Kris Lackey is the author of RoadFrames: The American Highway Narrative and short fiction in Missouri Review, Wisconsin Review and other magazines. He teaches at the University of New Orleans.

When Sarah Inman's not hanging upside down, hula hooping or chasing after her son, she writes. She is the author of The Least resistance (NOLAFugees, 2010) and Finishing Skills (Livingston Press, 2005).

Sam Jasper
lives in the Marigny in New Orleans, a district that shelters other malcontents and those with an artistic bent. Sam was a contributor to Louisiana in Words (Pelican Press, 2007), is a contributor at the Back of Town blog and erratically keeps the New Orleans Slate blog updated. Sam's archived pieces written just after Katrina can be found at the Katrina Refrigerator blog. Sam is also the co-editor of A Howling in the Wires, a collection of pieces about post-Katrina New Orleans.

Jennifer A. Kuchta teaches creative writing, literature and composition at the University of New Orleans. Her nonfiction can be found in Year Zero: A Year of Reporting from Post-Katrina New Orleans and Soul is Bulletproof: Reports from Reconstruction New Orleans, while her fiction has appeared most recently in Life in the Wake: Fiction from Post-Katrina New Orleans. Kuchta still makes her home in Uptown, New Orleans, with a four-pack of rescue dogs.

Rex Noone is an expert in so many fields it becomes redundant. He is the offspring of the gods Bacchus and Nihilia, the sacred gods of grapes and grapelessness, respectively. He considers the short story he wrote for Do You Know What It Means to Miss New Orleans? — "Professor Stevens Goes to Mardi Gras" — to be by far the most eloquent piece in the anthology. After dark, he has been known to declare, at varying degrees of volume and clarity, "My knowledge abounds!" — or is it "My NOLA's unsound"? Either way, the pentameter bewilders those who wake to it. He is currently underemployed.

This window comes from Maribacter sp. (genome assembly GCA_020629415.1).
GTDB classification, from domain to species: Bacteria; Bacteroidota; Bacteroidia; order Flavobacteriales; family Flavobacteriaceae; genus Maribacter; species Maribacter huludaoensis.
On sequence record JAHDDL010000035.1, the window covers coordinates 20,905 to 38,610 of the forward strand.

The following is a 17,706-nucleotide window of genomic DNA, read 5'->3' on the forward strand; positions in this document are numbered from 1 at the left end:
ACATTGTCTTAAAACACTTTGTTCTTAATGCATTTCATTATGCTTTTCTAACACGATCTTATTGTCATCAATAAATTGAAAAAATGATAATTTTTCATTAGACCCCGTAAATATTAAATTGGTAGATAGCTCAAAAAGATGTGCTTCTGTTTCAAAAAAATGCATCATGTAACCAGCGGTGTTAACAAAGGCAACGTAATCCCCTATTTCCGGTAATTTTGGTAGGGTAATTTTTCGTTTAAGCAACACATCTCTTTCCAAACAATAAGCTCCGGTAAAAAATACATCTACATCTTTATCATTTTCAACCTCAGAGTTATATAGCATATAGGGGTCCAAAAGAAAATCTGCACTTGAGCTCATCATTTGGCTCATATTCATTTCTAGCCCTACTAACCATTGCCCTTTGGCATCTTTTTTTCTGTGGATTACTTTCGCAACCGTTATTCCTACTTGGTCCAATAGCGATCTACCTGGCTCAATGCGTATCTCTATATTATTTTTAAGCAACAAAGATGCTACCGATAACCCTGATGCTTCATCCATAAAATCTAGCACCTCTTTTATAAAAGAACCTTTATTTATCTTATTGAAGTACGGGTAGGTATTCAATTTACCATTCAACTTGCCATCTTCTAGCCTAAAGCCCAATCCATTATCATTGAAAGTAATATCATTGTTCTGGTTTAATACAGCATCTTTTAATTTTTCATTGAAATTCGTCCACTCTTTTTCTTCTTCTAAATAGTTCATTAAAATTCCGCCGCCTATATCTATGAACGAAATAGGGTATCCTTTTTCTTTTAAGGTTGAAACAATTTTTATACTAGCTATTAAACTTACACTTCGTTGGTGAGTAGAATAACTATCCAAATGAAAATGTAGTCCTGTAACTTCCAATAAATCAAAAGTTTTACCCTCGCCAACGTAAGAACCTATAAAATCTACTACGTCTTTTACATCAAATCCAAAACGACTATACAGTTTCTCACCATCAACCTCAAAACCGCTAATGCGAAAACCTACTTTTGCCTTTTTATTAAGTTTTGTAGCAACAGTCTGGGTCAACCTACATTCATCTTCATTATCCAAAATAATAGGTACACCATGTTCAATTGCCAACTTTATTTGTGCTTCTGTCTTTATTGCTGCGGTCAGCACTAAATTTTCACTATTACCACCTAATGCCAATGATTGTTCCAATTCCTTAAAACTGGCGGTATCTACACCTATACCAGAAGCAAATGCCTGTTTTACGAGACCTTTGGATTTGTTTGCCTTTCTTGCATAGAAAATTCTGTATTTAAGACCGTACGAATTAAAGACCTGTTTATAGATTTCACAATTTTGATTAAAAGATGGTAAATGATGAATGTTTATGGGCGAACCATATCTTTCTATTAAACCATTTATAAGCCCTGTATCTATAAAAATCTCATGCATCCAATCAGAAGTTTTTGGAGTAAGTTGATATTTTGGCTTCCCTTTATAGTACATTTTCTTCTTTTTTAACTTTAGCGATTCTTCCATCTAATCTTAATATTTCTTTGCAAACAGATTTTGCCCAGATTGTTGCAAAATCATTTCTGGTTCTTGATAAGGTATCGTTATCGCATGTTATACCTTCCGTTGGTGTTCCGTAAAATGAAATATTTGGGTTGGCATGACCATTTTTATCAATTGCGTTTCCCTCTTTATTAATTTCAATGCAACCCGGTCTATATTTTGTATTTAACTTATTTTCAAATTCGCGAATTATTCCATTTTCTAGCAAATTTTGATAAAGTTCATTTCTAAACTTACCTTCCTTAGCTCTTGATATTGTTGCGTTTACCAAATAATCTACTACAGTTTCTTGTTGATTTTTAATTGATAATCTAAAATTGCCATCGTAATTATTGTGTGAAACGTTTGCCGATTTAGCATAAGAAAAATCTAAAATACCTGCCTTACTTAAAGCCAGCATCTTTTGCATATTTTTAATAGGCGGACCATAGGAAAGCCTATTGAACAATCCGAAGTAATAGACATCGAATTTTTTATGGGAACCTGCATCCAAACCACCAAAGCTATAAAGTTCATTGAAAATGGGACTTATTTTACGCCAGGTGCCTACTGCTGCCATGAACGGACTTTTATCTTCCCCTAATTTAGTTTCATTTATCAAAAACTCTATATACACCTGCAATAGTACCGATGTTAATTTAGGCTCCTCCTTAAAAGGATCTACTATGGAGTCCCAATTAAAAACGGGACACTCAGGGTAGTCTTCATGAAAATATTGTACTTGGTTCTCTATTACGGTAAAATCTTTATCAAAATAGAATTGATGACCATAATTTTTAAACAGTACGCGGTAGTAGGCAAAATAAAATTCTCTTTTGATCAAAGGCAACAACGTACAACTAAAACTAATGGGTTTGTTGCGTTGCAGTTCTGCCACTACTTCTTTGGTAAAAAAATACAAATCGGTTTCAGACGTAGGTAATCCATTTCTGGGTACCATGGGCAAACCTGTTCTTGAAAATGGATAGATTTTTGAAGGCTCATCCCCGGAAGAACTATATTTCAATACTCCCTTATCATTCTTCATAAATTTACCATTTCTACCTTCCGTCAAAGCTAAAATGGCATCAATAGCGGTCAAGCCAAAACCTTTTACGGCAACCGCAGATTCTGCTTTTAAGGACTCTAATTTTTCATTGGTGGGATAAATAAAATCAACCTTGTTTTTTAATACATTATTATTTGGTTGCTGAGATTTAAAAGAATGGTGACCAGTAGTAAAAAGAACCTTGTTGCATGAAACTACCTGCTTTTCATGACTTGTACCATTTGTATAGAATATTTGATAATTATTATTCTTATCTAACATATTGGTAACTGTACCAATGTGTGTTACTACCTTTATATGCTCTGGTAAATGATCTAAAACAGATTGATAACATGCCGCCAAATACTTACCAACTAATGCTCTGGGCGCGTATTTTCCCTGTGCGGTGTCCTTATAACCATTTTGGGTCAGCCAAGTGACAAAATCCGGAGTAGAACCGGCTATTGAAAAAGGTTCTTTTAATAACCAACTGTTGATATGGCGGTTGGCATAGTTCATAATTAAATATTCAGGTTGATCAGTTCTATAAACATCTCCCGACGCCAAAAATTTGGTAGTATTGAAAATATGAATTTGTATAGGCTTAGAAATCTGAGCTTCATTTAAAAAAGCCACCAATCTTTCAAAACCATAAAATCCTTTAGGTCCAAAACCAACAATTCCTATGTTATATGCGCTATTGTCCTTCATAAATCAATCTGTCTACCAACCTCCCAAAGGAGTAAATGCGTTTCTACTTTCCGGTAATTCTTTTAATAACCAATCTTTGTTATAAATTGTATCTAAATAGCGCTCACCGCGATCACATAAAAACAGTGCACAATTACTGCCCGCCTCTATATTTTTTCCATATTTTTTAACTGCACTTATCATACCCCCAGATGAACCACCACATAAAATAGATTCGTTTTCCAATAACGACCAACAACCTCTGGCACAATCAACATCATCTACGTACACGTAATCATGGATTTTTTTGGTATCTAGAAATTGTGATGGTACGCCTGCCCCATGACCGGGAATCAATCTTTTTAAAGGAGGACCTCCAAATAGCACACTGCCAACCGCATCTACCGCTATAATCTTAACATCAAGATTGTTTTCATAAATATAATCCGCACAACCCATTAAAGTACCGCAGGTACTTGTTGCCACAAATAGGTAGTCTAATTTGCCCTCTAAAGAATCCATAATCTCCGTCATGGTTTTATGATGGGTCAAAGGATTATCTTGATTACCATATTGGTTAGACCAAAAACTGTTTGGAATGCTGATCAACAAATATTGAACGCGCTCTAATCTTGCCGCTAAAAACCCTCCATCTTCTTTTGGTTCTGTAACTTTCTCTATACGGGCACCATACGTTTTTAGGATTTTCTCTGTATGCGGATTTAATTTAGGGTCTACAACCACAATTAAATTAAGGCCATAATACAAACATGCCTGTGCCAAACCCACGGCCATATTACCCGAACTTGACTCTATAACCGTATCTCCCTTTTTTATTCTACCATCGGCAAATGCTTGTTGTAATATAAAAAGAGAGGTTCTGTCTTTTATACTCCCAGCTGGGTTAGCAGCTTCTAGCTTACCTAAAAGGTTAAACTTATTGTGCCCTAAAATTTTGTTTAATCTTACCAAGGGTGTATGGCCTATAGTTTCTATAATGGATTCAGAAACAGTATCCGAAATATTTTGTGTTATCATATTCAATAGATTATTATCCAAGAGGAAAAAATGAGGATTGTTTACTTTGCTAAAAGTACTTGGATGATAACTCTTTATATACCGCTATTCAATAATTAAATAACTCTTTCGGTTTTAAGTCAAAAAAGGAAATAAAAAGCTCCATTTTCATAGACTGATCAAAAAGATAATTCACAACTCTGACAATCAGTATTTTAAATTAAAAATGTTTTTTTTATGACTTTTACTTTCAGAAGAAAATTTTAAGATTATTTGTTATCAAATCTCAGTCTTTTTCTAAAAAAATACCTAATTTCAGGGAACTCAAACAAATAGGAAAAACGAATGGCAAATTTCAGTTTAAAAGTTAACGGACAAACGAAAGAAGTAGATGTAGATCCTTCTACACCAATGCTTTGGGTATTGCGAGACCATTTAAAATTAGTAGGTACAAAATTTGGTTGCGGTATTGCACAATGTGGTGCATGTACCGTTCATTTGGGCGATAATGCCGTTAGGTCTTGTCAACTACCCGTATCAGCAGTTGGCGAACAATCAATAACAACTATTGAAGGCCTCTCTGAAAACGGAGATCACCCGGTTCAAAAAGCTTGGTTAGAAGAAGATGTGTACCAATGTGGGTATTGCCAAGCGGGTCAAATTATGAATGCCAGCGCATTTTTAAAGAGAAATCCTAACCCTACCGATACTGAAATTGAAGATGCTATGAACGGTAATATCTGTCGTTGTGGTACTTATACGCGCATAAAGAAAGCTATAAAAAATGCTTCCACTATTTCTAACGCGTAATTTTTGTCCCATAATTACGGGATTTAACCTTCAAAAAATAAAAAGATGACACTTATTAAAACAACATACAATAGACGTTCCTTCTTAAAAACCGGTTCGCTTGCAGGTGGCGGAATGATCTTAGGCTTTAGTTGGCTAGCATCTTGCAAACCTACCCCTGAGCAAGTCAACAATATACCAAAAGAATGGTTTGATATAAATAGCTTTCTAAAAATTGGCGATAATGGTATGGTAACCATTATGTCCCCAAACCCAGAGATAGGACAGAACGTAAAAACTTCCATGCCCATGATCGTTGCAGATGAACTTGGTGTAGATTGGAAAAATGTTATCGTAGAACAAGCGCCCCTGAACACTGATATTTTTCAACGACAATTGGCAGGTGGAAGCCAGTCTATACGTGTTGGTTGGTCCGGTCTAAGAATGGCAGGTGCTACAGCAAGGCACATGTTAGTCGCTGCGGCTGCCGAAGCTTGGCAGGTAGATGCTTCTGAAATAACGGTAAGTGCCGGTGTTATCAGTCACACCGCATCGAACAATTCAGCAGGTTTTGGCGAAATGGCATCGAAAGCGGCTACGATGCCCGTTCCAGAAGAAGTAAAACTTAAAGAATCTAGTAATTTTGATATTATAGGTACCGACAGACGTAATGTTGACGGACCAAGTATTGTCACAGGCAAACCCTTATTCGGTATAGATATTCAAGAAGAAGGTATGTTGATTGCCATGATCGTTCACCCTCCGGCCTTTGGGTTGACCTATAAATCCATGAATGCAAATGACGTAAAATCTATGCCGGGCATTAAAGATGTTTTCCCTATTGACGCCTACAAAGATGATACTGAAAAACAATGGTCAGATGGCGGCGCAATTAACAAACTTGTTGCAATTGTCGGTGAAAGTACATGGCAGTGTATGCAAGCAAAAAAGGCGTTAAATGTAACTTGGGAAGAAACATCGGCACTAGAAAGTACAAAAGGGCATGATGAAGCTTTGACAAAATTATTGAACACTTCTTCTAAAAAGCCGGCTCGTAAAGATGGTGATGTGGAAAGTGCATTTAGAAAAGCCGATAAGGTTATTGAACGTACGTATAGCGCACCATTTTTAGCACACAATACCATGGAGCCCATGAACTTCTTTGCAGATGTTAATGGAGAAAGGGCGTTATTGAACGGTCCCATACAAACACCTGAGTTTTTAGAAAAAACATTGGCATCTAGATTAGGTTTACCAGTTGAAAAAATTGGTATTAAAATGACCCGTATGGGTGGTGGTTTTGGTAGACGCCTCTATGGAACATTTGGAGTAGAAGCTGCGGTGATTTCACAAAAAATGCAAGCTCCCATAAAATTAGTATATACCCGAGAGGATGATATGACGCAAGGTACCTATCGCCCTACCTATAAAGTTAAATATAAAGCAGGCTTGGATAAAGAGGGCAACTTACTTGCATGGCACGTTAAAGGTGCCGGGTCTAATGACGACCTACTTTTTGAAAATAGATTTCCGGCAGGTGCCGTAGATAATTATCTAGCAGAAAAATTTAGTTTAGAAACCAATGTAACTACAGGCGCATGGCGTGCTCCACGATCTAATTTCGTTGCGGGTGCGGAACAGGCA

Reggie J. Poché, a 10th-generation Louisianian, teaches creative writing, technical writing and composition at the University of New Orleans. His most recent fiction has appeared in Ginger Hill, Zahir, Margin and River Styx. In 2006, he won the Margery McKinney Short Fiction Prize and was nominated for the Pushcart Prize and Best New American Voices. He is currently at work on a novel, tentatively titled Antediluvian Men.

Ray Shea is a New Orleanian currently residing in Austin. His writing has appeared in The Northville Review, Ghoti Magazine, The Rumpus, Do You Know What It Means to Miss New Orleans? and A Howling in the Wires, for which he was also a contributing editor. He writes fiction and nonfiction, though lately he has been trying not to care about the distinction between the two. .

Tracey Tangerine is the author of Buddy Zooka: In the French Quarter and Beyond (Chin Music Press, 2010), a young adult novel that chronicles a riotous romp through the French Quarter by a young street musician. The novel has an underlying message of environmental awareness. Tangerine is an art teacher in the Jefferson Parish school district.

Eve Troeh
worked as a radio and print journalist in New Orleans before and after Hurricane Katrina. Her stories have been heard on National Public Radio, American Public Media and various other programs across the country. Her last project in New Orleans was the audio documentary Finding Solid Ground, produced with Molly Peterson. Eve moved to Los Angeles in 2007, where she continues to report and produce for radio. She thought she'd live in New Orleans forever.
Copyright © 2010 by Chin Music Press Inc. (Broken Levee Books)